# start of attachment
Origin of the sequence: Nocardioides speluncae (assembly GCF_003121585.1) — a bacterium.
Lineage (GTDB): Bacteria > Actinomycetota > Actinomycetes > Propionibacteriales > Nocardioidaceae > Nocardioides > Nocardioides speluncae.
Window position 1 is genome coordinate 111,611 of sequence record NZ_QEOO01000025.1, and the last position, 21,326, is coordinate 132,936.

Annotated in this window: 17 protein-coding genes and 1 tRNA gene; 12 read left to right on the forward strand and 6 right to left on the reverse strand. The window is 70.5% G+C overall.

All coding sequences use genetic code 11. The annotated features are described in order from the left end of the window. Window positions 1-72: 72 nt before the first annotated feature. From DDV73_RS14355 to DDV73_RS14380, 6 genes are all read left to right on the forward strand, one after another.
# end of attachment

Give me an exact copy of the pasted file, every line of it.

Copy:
Origin of the sequence: Nocardioides speluncae (assembly GCF_003121585.1) — a bacterium.
Lineage (GTDB): Bacteria > Actinomycetota > Actinomycetes > Propionibacteriales > Nocardioidaceae > Nocardioides > Nocardioides speluncae.
Window position 1 is genome coordinate 111,611 of sequence record NZ_QEOO01000025.1, and the last position, 21,326, is coordinate 132,936.

Annotated in this window: 17 protein-coding genes and 1 tRNA gene; 12 read left to right on the forward strand and 6 right to left on the reverse strand. The window is 70.5% G+C overall.

All coding sequences use genetic code 11. The annotated features are described in order from the left end of the window. Window positions 1-72: 72 nt before the first annotated feature. From DDV73_RS14355 to DDV73_RS14380, 6 genes are all read left to right on the forward strand, one after another.